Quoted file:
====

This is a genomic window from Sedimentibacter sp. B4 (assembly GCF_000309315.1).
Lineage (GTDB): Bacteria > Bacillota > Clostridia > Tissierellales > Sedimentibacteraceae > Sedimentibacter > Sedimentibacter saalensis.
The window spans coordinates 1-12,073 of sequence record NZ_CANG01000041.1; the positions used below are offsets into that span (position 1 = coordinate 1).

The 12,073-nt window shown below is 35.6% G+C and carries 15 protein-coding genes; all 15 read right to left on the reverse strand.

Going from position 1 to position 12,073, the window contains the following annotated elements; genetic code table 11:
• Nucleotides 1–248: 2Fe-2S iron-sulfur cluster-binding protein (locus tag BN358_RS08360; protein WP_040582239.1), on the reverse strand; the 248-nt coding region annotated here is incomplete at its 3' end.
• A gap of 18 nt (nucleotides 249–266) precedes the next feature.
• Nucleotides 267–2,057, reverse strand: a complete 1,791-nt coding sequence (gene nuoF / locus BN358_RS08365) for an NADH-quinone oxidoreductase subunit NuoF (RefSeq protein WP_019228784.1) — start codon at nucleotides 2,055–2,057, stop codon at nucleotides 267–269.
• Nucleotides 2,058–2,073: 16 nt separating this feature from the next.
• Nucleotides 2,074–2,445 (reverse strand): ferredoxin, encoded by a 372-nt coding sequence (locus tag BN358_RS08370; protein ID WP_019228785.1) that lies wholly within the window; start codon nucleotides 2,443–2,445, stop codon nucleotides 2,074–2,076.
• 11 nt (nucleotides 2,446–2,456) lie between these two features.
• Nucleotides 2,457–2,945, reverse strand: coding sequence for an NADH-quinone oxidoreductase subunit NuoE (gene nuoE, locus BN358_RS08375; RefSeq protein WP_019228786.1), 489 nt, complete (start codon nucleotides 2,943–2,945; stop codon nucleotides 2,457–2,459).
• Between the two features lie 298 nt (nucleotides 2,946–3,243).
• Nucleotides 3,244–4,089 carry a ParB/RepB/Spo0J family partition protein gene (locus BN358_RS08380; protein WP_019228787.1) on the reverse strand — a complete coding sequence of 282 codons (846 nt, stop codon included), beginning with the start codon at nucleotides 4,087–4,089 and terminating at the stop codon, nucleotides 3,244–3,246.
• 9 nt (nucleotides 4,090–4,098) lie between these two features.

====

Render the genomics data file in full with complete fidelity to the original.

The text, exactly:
This is a genomic window from Sedimentibacter sp. B4 (assembly GCF_000309315.1).
Lineage (GTDB): Bacteria > Bacillota > Clostridia > Tissierellales > Sedimentibacteraceae > Sedimentibacter > Sedimentibacter saalensis.
The window spans coordinates 1-12,073 of sequence record NZ_CANG01000041.1; the positions used below are offsets into that span (position 1 = coordinate 1).

The 12,073-nt window shown below is 35.6% G+C and carries 15 protein-coding genes; all 15 read right to left on the reverse strand.

Going from position 1 to position 12,073, the window contains the following annotated elements; genetic code table 11:
• Nucleotides 1–248: 2Fe-2S iron-sulfur cluster-binding protein (locus tag BN358_RS08360; protein WP_040582239.1), on the reverse strand; the 248-nt coding region annotated here is incomplete at its 3' end.
• A gap of 18 nt (nucleotides 249–266) precedes the next feature.
• Nucleotides 267–2,057, reverse strand: a complete 1,791-nt coding sequence (gene nuoF / locus BN358_RS08365) for an NADH-quinone oxidoreductase subunit NuoF (RefSeq protein WP_019228784.1) — start codon at nucleotides 2,055–2,057, stop codon at nucleotides 267–269.
• Nucleotides 2,058–2,073: 16 nt separating this feature from the next.
• Nucleotides 2,074–2,445 (reverse strand): ferredoxin, encoded by a 372-nt coding sequence (locus tag BN358_RS08370; protein ID WP_019228785.1) that lies wholly within the window; start codon nucleotides 2,443–2,445, stop codon nucleotides 2,074–2,076.
• 11 nt (nucleotides 2,446–2,456) lie between these two features.
• Nucleotides 2,457–2,945, reverse strand: coding sequence for an NADH-quinone oxidoreductase subunit NuoE (gene nuoE, locus BN358_RS08375; RefSeq protein WP_019228786.1), 489 nt, complete (start codon nucleotides 2,943–2,945; stop codon nucleotides 2,457–2,459).
• Between the two features lie 298 nt (nucleotides 2,946–3,243).
• Nucleotides 3,244–4,089 carry a ParB/RepB/Spo0J family partition protein gene (locus BN358_RS08380; protein WP_019228787.1) on the reverse strand — a complete coding sequence of 282 codons (846 nt, stop codon included), beginning with the start codon at nucleotides 4,087–4,089 and terminating at the stop codon, nucleotides 3,244–3,246.
• 9 nt (nucleotides 4,090–4,098) lie between these two features.